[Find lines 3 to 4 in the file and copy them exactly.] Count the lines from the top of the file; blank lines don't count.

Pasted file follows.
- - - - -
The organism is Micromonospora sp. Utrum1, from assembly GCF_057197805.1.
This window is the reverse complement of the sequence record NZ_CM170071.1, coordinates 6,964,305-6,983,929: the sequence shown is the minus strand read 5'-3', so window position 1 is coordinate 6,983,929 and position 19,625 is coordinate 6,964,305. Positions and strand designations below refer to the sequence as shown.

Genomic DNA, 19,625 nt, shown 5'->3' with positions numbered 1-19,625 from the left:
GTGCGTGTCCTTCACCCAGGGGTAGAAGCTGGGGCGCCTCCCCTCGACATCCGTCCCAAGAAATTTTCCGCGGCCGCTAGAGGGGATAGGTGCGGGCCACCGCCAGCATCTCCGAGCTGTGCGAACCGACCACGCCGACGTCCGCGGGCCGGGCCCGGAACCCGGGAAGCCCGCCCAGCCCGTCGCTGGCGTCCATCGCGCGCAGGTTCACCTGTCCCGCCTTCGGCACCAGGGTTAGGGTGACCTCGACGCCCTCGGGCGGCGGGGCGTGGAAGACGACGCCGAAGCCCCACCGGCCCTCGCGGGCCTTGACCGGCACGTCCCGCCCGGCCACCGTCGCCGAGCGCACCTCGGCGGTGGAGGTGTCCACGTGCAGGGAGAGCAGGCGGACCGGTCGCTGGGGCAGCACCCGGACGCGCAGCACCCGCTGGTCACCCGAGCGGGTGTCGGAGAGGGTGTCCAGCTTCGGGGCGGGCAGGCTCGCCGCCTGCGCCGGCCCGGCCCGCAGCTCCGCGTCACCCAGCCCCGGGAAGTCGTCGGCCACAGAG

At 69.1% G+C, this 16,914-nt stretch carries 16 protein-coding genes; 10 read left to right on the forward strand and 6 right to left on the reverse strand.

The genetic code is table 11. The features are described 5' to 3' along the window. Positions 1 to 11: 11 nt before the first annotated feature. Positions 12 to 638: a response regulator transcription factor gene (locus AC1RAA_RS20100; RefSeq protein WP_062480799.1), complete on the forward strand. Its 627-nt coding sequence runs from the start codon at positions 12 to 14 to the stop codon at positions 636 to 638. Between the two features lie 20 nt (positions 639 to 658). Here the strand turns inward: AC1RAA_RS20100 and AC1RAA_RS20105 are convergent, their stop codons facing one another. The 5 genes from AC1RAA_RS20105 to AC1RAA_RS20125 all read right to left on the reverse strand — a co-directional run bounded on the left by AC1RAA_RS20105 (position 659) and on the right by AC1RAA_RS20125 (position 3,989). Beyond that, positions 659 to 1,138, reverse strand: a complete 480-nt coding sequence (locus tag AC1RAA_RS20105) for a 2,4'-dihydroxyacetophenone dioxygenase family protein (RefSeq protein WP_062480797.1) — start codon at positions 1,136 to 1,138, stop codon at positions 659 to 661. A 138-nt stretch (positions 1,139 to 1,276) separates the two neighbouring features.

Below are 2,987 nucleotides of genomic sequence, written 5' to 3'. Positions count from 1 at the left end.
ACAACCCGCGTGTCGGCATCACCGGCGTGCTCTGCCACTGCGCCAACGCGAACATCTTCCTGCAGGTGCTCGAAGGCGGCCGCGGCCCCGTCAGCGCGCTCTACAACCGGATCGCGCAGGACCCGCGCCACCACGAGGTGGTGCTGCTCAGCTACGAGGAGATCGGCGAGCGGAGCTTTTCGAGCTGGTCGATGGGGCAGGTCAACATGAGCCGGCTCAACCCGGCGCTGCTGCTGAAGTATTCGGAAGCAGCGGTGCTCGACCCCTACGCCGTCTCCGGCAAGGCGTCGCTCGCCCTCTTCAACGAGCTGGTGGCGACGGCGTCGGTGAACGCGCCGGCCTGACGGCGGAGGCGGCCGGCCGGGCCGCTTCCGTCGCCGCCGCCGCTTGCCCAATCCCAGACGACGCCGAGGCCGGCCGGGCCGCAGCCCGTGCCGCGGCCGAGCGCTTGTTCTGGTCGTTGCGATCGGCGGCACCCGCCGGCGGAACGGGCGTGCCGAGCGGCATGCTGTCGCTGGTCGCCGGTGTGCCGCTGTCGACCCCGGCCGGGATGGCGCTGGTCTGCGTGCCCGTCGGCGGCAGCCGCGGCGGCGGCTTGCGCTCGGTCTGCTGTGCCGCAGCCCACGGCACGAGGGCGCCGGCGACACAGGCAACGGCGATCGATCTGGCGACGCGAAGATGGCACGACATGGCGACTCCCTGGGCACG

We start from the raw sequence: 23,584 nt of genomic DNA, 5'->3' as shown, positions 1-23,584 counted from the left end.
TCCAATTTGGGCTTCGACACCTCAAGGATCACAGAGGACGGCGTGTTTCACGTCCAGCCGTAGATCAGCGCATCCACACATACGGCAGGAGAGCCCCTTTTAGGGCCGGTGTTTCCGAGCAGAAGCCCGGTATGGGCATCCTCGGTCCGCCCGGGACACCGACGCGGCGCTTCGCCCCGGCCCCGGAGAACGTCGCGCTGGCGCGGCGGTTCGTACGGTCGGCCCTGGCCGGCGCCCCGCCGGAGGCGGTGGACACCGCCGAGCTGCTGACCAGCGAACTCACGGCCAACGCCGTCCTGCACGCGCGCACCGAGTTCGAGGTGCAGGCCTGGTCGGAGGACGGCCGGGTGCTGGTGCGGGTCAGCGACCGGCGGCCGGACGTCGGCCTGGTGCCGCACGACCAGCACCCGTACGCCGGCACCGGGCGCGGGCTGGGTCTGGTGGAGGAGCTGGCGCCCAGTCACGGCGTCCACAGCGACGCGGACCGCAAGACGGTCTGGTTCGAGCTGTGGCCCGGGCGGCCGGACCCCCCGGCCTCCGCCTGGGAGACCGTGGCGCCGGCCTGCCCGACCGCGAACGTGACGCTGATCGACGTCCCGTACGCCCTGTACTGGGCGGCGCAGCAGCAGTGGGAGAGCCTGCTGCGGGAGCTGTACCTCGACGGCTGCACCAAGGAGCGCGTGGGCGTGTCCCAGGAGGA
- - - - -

Genomic DNA, 19,625 nt, shown 5'->3' with positions numbered 1-19,625 from the left:
GTGCGTGTCCTTCACCCAGGGGTAGAAGCTGGGGCGCCTCCCCTCGACATCCGTCCCAAGAAATTTTCCGCGGCCGCTAGAGGGGATAGGTGCGGGCCACCGCCAGCATCTCCGAGCTGTGCGAACCGACCACGCCGACGTCCGCGGGCCGGGCCCGGAACCCGGGAAGCCCGCCCAGCCCGTCGCTGGCGTCCATCGCGCGCAGGTTCACCTGTCCCGCCTTCGGCACCAGGGTTAGGGTGACCTCGACGCCCTCGGGCGGCGGGGCGTGGAAGACGACGCCGAAGCCCCACCGGCCCTCGCGGGCCTTGACCGGCACGTCCCGCCCGGCCACCGTCGCCGAGCGCACCTCGGCGGTGGAGGTGTCCACGTGCAGGGAGAGCAGGCGGACCGGTCGCTGGGGCAGCACCCGGACGCGCAGCACCCGCTGGTCACCCGAGCGGGTGTCGGAGAGGGTGTCCAGCTTCGGGGCGGGCAGGCTCGCCGCCTGCGCCGGCCCGGCCCGCAGCTCCGCGTCACCCAGCCCCGGGAAGTCGTCGGCCACAGAG